Like address mapping (and virtual memory) tunneling introduces another address space. However, there are two differences. First, the virtual address space doesn’t have to look anything like the physical. For example, it is possible to have the virtual address space be IPv6 and the physical address space be IPv4. Second, the full address mapping is stored in the packet so that there is no need to create per-flow state within the network to manage the mappings.
Tunneling (or perhaps more broadly encapsulation) is probably the most popular method of doing full network virtualization today. TRILL uses L2 in L2, LISP uses encapsulation, VXLAN (which is LISP as far as I can tell) uses L2 in L3, VCDNI uses L2 in L2, NVGRE uses L2 in L3, etc.
The general approach maps to virtual memory pretty well. The outer header can be likened to a physical address. The inner header can be likened to a virtual address. And often a shim header is included just after the outer header that contains demultiplexing information (the equivalent of a PID). The “page table” consists of on-datapath table table entries which map packets to tunnels.
Take for example an overlay mesh (like NVGRE). The L2 table at the edge that points to the tunnels is effectively mapping from virtual addresses to physical addresses. And there is no reason to limit this lookup to L2, it could provide L2 and L3 in the virtual domain. If a VM moves, this “page table” is updated as it would be in a server of a process is moved.
Because the packets are encapsulated, switches in the “physical domain” only have to deal with the outer header greatly reducing the number of addresses they have to deal with. Switches which contain the “page table” however, have to do lookups in the virtual world (e.g. map from packet to tunnel), map to the physical world (throw a tunnel on the packet) and then forward the packet in the physical world (figure out which port to send the tunneled traffic out on). Note that these are effectively the same steps an MMU takes within a server.
Further, like memory virtualization, tunneling provides nice isolation properties. For example, a VM in the virtual address space cannot address the physical network unless the virtual network is somehow bridged into it.
Also, like hierarchical memory, it is possible for the logical networks to have totally different forwarding stacks. One could be L2-only, the other ipv4, and another ipv6, and all of these could differ from the physical substrate. A common setup has IPv6 run in the virtual domain (for end-to-end addressing), and IPv4 for the physical fabric (where a large address space isn’t needed).
Fortunately, we already have a a multi-level hierarchical topology in the network (in particularly the datacenter). This allows for either the addition of a new layer at the edge which provides a virtual address space without changing any other components, or just changing the components at the outer edge of the hierarchy.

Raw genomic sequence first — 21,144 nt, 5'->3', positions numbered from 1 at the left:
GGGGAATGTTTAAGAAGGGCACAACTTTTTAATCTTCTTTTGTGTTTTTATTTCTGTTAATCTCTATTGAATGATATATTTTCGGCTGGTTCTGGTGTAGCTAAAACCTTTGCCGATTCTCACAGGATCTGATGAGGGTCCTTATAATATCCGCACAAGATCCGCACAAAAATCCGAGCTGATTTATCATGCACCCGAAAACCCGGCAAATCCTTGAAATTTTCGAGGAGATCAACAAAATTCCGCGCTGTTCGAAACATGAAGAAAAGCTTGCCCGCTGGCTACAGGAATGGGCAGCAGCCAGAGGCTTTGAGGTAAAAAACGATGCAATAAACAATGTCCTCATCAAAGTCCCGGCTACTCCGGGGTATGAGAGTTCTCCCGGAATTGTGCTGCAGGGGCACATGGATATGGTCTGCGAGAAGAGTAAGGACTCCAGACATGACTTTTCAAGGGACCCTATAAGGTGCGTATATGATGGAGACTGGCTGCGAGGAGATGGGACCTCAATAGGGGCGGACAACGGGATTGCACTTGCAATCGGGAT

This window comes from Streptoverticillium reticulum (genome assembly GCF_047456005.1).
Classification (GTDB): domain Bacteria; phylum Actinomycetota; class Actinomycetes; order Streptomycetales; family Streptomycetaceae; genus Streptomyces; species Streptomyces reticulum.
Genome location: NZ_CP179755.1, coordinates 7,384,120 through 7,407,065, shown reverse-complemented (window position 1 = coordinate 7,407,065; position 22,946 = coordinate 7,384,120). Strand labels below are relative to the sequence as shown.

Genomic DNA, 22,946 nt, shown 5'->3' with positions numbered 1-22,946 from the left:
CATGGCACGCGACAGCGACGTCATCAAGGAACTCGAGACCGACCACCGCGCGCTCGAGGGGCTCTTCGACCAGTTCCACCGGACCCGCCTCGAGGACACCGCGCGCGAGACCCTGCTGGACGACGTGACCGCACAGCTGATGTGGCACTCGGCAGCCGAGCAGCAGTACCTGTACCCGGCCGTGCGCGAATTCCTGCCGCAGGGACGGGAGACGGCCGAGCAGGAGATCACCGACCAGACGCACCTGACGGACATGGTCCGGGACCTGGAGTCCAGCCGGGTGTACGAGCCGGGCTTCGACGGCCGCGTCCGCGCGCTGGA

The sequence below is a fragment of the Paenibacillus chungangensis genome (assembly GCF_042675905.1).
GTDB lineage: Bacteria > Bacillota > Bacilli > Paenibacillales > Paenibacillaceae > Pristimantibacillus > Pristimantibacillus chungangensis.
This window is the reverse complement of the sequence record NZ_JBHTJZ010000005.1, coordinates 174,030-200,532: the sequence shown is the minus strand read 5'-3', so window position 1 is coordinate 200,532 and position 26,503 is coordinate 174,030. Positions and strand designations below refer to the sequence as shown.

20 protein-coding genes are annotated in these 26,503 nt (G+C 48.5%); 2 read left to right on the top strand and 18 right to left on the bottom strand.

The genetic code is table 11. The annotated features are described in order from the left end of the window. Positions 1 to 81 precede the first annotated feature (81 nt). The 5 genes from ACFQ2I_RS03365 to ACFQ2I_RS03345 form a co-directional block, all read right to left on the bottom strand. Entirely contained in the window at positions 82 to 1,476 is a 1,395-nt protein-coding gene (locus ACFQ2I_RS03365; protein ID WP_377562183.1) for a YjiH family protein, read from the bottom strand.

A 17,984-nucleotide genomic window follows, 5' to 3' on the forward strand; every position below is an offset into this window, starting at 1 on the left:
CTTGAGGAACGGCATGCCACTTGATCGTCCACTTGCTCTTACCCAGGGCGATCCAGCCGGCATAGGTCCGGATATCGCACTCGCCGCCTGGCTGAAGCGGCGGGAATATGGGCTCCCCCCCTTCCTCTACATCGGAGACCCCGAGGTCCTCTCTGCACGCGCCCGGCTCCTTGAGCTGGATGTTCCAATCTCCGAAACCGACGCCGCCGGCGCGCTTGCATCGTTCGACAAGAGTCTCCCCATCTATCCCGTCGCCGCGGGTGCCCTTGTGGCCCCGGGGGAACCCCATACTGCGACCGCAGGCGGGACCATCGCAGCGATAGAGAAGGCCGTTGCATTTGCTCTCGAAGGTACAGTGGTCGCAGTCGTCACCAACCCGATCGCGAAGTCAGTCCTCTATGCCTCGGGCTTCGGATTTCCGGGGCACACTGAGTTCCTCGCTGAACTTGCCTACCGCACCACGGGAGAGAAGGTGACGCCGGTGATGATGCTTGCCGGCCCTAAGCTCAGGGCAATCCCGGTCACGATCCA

So what are the shortcomings of this approach? The most immediate are performance issues with tunneling, additional overhead overhead in the packet, and the need to maintain the distributed “page table”.
Tunneling performance is no longer the problem it use to be. Even from software in the server, clever tunnel implementations are able to take advantage of LRO and the like and can achieve 10G performance without much CPU. Hardware tunneling on most switching chipsets performs at line rate as well. Header overhead marginally increases transmission delay, and will reduce total throughput if a link is saturated.
Keeping the “page tables” up to date on the other hand is still something the industry is grappling with. Most standards punt on describing how this is done, or even the interface to use to write to the “page table”. Some piggyback on L2 learning (like NVGRE) to construct some of the state but still rely on an out of band mechanism for other state (in the case of NVGRE the VIF to tenantID mapping).
As we’ve said many times in the past, this interface should be standardized if for no other reason than to provide modularity in the architecture. Not doing that would be like limiting a hardware MMU on a CPU to only work with a single Operating System.
Fortunately, Microsoft realizes this need and has opened the interface to their vswitch on Windows Server 8, and XenServer, KVM and other Linux-based hypervisors support Open vSwitch.
For hardware platforms it would also be nice to expose the ability to manage this state. Of course, we would argue that OpenFlow is a good candidate if for no other reason than it has been already used for this purpose successfully.
Wrapping Up ..
If the analogy of memory virtualization in compute holds then encapsulation is the correct way to go about network virtualization. It introduces a new address space that is unrestricted in forwarding model, it takes advantage of hierarchy inherent in the physical topology allowing for address aggregation further up in the hierarchy, and it provides the basic virtualization properties of isolation and transparent mobility.
In the next post of this series, we’ll explore how server virtualization suggests that the way that encapsulation is implemented today isn’t quite right, and some things we may want to do to fix it.